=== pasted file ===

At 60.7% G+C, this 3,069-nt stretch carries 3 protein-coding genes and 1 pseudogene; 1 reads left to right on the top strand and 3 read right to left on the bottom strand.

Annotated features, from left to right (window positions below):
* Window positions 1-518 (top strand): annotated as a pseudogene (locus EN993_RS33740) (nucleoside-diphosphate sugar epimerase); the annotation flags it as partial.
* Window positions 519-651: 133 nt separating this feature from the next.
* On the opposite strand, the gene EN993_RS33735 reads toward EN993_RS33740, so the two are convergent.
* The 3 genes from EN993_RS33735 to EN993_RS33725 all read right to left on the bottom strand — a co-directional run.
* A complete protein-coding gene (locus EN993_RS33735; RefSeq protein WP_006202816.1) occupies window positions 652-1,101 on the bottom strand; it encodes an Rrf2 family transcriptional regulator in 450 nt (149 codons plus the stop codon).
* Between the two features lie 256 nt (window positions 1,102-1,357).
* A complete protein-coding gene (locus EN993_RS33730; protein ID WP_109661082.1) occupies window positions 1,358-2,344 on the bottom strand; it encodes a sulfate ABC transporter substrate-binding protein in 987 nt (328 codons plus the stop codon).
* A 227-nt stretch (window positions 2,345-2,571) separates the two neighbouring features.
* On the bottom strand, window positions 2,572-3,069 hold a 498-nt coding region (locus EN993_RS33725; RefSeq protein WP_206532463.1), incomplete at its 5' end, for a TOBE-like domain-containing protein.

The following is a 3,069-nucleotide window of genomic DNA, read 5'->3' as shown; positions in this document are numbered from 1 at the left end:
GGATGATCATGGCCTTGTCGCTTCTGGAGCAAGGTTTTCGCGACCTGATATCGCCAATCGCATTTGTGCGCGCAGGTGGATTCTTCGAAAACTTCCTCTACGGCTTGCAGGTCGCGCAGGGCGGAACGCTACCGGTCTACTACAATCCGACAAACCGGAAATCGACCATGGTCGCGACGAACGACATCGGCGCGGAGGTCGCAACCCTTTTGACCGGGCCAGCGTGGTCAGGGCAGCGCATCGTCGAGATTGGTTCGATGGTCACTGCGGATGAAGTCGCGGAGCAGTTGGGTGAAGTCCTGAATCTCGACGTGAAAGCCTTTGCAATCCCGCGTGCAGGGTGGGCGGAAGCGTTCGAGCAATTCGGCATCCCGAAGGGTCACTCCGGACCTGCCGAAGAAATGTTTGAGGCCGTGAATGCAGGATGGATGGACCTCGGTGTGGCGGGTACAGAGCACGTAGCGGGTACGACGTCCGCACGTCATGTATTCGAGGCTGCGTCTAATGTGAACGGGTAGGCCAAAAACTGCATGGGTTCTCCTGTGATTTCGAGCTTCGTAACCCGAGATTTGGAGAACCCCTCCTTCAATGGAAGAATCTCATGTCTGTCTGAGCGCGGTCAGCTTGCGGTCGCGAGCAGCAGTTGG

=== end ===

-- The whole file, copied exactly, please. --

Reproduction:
At 60.7% G+C, this 3,069-nt stretch carries 3 protein-coding genes and 1 pseudogene; 1 reads left to right on the top strand and 3 read right to left on the bottom strand.

Annotated features, from left to right (window positions below):
* Window positions 1-518 (top strand): annotated as a pseudogene (locus EN993_RS33740) (nucleoside-diphosphate sugar epimerase); the annotation flags it as partial.
* Window positions 519-651: 133 nt separating this feature from the next.
* On the opposite strand, the gene EN993_RS33735 reads toward EN993_RS33740, so the two are convergent.
* The 3 genes from EN993_RS33735 to EN993_RS33725 all read right to left on the bottom strand — a co-directional run.
* A complete protein-coding gene (locus EN993_RS33735; RefSeq protein WP_006202816.1) occupies window positions 652-1,101 on the bottom strand; it encodes an Rrf2 family transcriptional regulator in 450 nt (149 codons plus the stop codon).
* Between the two features lie 256 nt (window positions 1,102-1,357).
* A complete protein-coding gene (locus EN993_RS33730; protein ID WP_109661082.1) occupies window positions 1,358-2,344 on the bottom strand; it encodes a sulfate ABC transporter substrate-binding protein in 987 nt (328 codons plus the stop codon).
* A 227-nt stretch (window positions 2,345-2,571) separates the two neighbouring features.
* On the bottom strand, window positions 2,572-3,069 hold a 498-nt coding region (locus EN993_RS33725; RefSeq protein WP_206532463.1), incomplete at its 5' end, for a TOBE-like domain-containing protein.

The following is a 3,069-nucleotide window of genomic DNA, read 5'->3' as shown; positions in this document are numbered from 1 at the left end:
GGATGATCATGGCCTTGTCGCTTCTGGAGCAAGGTTTTCGCGACCTGATATCGCCAATCGCATTTGTGCGCGCAGGTGGATTCTTCGAAAACTTCCTCTACGGCTTGCAGGTCGCGCAGGGCGGAACGCTACCGGTCTACTACAATCCGACAAACCGGAAATCGACCATGGTCGCGACGAACGACATCGGCGCGGAGGTCGCAACCCTTTTGACCGGGCCAGCGTGGTCAGGGCAGCGCATCGTCGAGATTGGTTCGATGGTCACTGCGGATGAAGTCGCGGAGCAGTTGGGTGAAGTCCTGAATCTCGACGTGAAAGCCTTTGCAATCCCGCGTGCAGGGTGGGCGGAAGCGTTCGAGCAATTCGGCATCCCGAAGGGTCACTCCGGACCTGCCGAAGAAATGTTTGAGGCCGTGAATGCAGGATGGATGGACCTCGGTGTGGCGGGTACAGAGCACGTAGCGGGTACGACGTCCGCACGTCATGTATTCGAGGCTGCGTCTAATGTGAACGGGTAGGCCAAAAACTGCATGGGTTCTCCTGTGATTTCGAGCTTCGTAACCCGAGATTTGGAGAACCCCTCCTTCAATGGAAGAATCTCATGTCTGTCTGAGCGCGGTCAGCTTGCGGTCGCGAGCAGCAGTTGG